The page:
COUNTYWIDE : Trash Haulers’ Rates Studied for Fairness
Ventura County’s Solid Waste Management Department is analyzing operating budgets of area trash haulers to determine whether their rates are fair and may lower prices if they are deemed excessive, a county official said.
“You don’t reward an inefficient hauler,” said Craig Phillips, a county solid waste contract administrator.
Phillips said that, if rates are found to be unfair, overcharges would go into a fund to offset future rate increases.
In a move encouraged by the county, all area trash companies have split the county into exclusive service areas, but the action has caused some unrest among residents.
Richard C. Haas’ September trash collection bill for emptying a 1 1/2-cubic-yard garbage bin jumped from $53.65 in August to $73.70 in September, increasing his annual cost by $240.60, when he was switched from E. J. Harrison & Sons to Rubbish Control.
Haas was among a dozen residents of the unincorporated portion of Ojai Valley who complained about the switch to County Supervisor Susan K. Lacey, according to Steven Offerman, Lacey’s administrative aide. What Haas didn’t know was that E. J. Harrison raised its rates after trading 300 of the 3,500 Ojai customers with Rubbish Control.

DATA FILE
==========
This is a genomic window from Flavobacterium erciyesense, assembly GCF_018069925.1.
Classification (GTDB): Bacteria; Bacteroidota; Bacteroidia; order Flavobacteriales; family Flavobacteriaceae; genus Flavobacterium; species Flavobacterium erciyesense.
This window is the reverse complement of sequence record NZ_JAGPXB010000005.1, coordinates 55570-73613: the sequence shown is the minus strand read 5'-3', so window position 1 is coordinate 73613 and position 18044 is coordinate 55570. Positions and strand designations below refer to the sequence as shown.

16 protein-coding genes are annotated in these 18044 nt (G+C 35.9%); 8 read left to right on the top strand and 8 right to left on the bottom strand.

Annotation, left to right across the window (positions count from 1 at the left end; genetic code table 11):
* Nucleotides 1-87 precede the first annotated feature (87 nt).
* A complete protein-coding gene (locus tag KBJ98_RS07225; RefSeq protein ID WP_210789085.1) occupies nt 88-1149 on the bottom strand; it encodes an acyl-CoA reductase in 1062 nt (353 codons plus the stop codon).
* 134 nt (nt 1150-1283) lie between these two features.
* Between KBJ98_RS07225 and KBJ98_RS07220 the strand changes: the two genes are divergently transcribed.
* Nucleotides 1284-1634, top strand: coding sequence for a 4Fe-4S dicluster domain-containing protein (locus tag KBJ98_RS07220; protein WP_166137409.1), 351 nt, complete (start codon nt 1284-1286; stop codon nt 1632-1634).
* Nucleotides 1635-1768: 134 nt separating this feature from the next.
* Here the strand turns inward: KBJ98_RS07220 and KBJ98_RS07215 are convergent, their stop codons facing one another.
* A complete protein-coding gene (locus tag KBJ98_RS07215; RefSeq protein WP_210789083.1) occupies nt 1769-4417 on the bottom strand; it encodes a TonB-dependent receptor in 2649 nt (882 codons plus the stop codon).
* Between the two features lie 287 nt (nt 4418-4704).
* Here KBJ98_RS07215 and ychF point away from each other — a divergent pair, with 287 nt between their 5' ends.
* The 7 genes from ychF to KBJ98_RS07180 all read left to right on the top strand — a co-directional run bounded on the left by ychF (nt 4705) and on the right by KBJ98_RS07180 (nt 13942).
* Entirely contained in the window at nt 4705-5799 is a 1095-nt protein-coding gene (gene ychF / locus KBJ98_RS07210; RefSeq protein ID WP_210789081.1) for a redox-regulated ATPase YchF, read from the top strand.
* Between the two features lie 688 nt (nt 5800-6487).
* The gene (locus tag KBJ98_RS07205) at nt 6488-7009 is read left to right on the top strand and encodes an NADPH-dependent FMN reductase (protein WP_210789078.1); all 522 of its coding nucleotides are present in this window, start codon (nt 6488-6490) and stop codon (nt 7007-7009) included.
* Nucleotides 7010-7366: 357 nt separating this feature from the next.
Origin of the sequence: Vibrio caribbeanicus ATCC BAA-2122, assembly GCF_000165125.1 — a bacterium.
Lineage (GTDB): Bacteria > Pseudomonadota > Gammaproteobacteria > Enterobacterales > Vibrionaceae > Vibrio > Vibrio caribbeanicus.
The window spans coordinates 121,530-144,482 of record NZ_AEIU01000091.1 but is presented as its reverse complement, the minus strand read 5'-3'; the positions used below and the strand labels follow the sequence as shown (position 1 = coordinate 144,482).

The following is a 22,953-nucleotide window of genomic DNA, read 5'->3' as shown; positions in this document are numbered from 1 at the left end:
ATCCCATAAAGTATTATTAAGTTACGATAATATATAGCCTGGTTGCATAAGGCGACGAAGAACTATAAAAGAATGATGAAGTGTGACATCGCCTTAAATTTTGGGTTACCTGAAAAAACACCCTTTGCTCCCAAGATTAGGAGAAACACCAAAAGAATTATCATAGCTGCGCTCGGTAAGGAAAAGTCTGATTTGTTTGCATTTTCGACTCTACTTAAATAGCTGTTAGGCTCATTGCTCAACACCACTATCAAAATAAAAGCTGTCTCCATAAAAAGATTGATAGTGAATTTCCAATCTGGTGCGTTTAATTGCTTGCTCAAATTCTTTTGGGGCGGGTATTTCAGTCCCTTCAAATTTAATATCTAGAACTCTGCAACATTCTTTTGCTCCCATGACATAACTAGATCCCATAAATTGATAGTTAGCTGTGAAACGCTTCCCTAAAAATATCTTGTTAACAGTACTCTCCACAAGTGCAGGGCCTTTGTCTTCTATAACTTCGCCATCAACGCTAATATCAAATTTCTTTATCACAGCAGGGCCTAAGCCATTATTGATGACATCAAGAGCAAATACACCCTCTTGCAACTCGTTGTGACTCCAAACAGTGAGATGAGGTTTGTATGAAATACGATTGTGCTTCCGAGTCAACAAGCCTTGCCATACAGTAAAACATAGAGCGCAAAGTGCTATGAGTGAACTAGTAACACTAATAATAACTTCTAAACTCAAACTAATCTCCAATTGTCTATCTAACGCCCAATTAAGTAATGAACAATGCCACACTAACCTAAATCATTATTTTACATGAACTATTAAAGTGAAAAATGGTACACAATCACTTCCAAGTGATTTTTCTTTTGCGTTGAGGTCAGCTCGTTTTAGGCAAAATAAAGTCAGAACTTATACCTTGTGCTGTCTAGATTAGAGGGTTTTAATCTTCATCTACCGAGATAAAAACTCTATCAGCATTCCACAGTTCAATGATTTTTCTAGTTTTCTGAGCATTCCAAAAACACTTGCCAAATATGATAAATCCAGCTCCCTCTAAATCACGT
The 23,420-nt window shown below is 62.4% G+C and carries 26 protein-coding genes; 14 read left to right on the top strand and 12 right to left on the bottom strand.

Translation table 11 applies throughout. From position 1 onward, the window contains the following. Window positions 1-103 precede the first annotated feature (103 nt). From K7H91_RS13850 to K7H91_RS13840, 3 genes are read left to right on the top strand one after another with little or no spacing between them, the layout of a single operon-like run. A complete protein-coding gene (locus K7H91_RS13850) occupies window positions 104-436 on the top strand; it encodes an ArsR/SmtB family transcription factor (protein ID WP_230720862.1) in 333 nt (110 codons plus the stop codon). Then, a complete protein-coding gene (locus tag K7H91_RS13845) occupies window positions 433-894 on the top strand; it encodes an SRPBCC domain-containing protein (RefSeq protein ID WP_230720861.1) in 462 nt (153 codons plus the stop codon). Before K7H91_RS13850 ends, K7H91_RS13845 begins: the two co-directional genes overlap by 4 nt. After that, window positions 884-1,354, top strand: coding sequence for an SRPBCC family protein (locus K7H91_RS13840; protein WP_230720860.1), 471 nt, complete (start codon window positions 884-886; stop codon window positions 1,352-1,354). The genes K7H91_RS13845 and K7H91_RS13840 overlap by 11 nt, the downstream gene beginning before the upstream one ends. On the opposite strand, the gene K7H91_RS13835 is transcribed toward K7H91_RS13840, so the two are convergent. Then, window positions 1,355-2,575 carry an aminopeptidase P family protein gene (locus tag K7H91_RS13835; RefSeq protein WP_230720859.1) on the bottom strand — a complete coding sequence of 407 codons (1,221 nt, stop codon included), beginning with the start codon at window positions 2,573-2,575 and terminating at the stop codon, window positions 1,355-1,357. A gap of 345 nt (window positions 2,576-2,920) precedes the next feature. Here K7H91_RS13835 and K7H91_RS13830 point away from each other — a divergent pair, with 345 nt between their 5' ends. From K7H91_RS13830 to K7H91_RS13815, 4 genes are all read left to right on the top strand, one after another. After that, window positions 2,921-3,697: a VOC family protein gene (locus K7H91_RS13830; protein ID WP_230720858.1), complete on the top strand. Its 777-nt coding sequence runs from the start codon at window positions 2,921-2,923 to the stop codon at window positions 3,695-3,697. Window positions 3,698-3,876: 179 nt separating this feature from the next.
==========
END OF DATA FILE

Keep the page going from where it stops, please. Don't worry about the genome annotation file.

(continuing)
Solid waste officials are taking steps to even out rates throughout the county with new regulatory measures, but it may take a while, said Richard Sweet, a county waste management analyst. Officials are drafting contracts as they review haulers’ rate applications.
“It’s been a long and arduous process, because these contractors have not been regulated before,” Sweet said. “We’re trying to approve rates that are consistent in each area and with the cities’ rates.”
But Sweet warned that, in general, rates can be expected to edge higher because of new fees and charges the county has instituted. Fees are being imposed to meet a state-mandated goal of reducing the amount of trash going into landfills by 25% by 1995 and by 50% by the year 2000.